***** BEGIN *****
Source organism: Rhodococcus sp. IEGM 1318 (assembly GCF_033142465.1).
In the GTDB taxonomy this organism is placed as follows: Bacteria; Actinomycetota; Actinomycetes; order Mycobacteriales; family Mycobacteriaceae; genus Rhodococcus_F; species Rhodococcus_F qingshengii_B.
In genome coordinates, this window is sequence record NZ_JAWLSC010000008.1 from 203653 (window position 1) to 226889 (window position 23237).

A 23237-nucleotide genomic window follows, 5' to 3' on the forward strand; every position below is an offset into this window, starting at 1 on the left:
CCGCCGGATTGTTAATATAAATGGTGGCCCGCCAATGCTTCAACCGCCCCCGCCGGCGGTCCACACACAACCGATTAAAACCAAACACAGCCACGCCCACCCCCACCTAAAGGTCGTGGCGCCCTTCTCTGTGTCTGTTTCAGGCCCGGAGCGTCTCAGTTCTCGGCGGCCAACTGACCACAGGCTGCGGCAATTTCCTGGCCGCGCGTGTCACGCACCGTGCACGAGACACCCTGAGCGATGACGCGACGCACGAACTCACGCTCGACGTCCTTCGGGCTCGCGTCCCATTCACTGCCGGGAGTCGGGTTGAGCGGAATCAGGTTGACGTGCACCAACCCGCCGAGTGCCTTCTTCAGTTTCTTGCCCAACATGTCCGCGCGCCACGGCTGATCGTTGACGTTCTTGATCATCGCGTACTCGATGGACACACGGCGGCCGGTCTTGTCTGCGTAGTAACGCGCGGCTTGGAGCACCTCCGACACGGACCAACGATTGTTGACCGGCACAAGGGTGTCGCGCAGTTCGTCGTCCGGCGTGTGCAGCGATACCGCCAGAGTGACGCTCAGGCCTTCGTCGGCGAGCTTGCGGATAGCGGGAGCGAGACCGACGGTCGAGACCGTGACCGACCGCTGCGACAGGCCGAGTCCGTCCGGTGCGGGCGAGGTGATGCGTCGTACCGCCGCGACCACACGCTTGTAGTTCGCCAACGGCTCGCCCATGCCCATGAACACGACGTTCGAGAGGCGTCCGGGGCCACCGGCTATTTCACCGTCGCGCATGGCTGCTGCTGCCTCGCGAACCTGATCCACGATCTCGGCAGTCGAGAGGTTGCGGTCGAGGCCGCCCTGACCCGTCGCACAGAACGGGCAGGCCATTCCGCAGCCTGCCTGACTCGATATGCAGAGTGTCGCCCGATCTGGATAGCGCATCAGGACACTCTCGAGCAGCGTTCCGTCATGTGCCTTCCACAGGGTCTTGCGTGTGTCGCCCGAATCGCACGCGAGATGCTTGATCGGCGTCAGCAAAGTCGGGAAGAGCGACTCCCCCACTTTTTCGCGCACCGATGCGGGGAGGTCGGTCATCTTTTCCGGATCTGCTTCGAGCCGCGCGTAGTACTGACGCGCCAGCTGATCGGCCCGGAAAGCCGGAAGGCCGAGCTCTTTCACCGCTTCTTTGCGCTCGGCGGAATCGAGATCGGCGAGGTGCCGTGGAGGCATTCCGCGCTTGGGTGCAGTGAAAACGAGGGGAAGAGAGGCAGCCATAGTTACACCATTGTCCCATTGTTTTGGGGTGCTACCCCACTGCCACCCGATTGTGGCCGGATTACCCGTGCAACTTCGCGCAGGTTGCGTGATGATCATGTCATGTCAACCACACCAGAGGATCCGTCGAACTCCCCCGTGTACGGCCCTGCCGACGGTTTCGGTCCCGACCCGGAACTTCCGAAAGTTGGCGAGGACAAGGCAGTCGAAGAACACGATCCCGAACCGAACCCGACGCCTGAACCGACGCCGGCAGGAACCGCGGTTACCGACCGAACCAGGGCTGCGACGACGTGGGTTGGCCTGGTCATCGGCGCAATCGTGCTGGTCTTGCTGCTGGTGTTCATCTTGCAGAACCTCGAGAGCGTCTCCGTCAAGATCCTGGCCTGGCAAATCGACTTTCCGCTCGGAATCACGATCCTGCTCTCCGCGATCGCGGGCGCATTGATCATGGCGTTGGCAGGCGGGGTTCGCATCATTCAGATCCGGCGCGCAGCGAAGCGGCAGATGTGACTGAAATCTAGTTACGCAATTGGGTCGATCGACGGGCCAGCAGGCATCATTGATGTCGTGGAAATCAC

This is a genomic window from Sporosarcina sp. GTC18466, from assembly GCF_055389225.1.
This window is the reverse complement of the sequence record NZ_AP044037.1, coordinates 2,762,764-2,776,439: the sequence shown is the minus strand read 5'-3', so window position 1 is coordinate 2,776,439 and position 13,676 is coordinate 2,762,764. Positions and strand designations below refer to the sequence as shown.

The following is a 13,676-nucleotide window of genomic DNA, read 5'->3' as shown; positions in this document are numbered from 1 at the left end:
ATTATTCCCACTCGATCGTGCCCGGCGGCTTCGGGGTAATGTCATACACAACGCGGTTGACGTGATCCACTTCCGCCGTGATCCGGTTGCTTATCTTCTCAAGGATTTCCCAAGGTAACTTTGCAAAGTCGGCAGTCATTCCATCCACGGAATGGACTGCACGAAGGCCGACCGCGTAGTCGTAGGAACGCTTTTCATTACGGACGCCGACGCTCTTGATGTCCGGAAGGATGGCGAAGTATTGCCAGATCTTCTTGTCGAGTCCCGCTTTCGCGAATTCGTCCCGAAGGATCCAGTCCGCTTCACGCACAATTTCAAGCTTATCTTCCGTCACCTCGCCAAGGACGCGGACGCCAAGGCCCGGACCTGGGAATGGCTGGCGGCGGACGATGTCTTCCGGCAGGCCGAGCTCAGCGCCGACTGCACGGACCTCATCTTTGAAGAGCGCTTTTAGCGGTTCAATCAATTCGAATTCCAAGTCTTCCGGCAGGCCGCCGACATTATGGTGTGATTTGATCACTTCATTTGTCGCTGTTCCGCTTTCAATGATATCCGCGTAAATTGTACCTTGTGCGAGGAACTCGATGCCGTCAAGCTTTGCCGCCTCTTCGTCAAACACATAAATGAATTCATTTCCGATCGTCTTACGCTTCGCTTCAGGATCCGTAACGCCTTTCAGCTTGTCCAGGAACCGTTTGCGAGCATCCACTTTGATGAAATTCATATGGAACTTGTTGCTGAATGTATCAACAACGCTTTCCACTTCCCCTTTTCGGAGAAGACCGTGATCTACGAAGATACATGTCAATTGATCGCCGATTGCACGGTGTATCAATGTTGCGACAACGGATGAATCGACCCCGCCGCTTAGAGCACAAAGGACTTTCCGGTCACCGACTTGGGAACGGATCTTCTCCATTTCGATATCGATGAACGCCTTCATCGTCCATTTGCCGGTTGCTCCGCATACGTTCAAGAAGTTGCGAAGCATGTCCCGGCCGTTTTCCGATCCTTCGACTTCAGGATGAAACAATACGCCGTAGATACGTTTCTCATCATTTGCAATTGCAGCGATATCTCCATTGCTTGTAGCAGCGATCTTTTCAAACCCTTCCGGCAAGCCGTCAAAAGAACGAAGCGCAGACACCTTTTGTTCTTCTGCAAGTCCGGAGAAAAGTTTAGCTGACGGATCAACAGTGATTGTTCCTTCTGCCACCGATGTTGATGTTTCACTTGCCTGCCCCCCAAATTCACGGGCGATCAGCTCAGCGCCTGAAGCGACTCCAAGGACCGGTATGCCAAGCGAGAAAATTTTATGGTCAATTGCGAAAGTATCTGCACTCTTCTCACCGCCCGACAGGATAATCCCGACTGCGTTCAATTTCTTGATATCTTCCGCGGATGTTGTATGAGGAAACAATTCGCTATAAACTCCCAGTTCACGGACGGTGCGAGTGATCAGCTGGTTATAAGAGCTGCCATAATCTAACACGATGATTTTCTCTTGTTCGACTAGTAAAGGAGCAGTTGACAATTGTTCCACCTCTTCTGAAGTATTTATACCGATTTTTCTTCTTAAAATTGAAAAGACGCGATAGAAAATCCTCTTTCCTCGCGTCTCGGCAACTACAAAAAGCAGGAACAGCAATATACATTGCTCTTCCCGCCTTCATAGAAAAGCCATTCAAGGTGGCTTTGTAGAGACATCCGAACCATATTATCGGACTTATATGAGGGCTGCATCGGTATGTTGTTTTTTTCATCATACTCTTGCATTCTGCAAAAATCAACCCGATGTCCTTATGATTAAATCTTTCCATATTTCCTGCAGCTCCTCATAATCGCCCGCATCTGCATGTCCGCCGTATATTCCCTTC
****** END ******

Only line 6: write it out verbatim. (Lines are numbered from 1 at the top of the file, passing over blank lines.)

This is a genomic window from Sporosarcina sp. GTC18466, from assembly GCF_055389225.1.